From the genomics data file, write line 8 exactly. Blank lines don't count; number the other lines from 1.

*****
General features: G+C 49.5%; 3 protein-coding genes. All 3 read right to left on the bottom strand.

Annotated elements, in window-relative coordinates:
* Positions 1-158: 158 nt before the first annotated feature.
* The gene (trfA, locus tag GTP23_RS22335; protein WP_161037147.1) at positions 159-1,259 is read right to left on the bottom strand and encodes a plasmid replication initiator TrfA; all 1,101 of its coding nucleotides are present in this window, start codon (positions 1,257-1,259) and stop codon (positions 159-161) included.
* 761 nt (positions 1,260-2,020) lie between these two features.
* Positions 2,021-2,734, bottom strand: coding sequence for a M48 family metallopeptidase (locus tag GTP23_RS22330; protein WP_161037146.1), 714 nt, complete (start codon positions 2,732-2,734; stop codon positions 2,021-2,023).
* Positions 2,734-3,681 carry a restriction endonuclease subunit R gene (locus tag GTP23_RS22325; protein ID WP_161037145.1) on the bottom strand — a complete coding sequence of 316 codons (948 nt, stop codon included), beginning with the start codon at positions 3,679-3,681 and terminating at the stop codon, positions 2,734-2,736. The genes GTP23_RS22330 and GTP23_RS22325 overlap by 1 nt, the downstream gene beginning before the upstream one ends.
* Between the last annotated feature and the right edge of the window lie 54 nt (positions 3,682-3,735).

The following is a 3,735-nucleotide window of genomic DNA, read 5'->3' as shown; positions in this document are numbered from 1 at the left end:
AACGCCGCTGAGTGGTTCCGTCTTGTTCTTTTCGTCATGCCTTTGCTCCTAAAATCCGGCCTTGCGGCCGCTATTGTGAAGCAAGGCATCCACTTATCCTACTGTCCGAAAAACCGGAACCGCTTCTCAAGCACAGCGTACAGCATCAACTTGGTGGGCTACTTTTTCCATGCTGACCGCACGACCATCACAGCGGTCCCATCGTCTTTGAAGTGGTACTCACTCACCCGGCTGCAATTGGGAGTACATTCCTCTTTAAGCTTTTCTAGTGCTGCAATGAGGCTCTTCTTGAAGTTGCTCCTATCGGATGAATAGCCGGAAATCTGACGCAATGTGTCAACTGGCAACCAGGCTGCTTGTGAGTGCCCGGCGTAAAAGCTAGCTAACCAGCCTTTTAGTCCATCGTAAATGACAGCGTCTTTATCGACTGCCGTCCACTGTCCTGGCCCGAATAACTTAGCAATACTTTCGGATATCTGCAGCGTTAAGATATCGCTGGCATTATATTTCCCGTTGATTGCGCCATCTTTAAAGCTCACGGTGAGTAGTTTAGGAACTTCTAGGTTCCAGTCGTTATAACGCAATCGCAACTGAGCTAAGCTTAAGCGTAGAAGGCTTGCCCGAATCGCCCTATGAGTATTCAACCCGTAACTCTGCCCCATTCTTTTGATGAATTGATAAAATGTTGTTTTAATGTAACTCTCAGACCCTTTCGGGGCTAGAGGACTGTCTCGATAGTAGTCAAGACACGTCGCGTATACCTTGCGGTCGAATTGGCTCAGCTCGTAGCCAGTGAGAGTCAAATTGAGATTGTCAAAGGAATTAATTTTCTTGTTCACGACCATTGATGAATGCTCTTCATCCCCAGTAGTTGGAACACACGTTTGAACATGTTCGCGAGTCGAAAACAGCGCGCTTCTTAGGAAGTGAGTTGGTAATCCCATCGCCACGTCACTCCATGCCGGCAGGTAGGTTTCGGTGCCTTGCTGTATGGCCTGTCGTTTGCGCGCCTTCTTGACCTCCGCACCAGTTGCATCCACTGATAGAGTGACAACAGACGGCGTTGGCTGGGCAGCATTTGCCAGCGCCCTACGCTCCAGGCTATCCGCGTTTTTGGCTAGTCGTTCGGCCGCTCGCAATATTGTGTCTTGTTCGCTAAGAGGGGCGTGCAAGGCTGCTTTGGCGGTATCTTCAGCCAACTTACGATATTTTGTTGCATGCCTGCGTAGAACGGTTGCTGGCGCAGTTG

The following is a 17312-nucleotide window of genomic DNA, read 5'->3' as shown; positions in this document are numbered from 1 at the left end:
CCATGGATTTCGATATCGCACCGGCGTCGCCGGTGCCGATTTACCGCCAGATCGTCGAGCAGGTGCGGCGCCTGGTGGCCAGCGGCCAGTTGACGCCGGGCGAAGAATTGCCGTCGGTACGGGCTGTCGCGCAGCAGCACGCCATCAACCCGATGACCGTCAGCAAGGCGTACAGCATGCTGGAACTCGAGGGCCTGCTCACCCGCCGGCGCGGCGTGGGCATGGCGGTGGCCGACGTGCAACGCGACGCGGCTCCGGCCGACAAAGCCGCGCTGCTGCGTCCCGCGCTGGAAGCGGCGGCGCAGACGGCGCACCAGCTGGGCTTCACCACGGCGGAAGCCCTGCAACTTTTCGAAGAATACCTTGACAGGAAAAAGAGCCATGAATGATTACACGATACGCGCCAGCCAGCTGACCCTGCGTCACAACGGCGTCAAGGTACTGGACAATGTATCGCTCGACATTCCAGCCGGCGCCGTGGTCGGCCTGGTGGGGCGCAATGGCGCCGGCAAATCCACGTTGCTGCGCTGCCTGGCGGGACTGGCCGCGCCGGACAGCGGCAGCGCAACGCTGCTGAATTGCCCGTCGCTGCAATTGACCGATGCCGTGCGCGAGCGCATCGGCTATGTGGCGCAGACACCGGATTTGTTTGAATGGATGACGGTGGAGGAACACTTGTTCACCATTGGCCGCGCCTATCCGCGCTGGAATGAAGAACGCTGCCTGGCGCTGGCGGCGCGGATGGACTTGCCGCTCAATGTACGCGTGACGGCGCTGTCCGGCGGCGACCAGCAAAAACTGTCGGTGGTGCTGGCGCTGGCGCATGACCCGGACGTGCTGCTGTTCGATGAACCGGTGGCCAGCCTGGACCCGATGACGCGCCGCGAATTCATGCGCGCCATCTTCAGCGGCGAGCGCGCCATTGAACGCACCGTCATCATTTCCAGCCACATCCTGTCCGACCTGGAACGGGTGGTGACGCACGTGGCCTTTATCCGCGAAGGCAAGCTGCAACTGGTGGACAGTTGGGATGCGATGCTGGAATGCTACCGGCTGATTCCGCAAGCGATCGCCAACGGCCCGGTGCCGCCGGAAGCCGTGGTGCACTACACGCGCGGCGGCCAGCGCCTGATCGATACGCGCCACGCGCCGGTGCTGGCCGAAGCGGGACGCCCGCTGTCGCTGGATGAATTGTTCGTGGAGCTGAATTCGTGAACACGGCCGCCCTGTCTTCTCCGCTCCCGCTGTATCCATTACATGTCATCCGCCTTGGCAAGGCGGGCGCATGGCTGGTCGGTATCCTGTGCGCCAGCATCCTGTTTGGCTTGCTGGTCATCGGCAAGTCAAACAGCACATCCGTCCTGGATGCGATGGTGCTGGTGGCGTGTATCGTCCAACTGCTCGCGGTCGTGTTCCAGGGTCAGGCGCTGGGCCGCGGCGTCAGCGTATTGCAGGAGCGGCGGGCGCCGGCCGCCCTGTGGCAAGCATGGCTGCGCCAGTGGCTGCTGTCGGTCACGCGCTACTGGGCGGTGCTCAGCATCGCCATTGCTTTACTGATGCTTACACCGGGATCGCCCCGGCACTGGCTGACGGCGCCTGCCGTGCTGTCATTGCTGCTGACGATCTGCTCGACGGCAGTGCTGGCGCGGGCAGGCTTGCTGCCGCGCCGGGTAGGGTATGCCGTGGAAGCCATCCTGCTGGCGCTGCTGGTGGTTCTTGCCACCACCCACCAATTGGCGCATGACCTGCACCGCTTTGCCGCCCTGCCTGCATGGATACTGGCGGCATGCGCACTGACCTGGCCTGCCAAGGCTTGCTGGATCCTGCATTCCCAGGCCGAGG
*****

* Between the last annotated feature and the right edge of the window lie 54 nt (positions 3,682-3,735).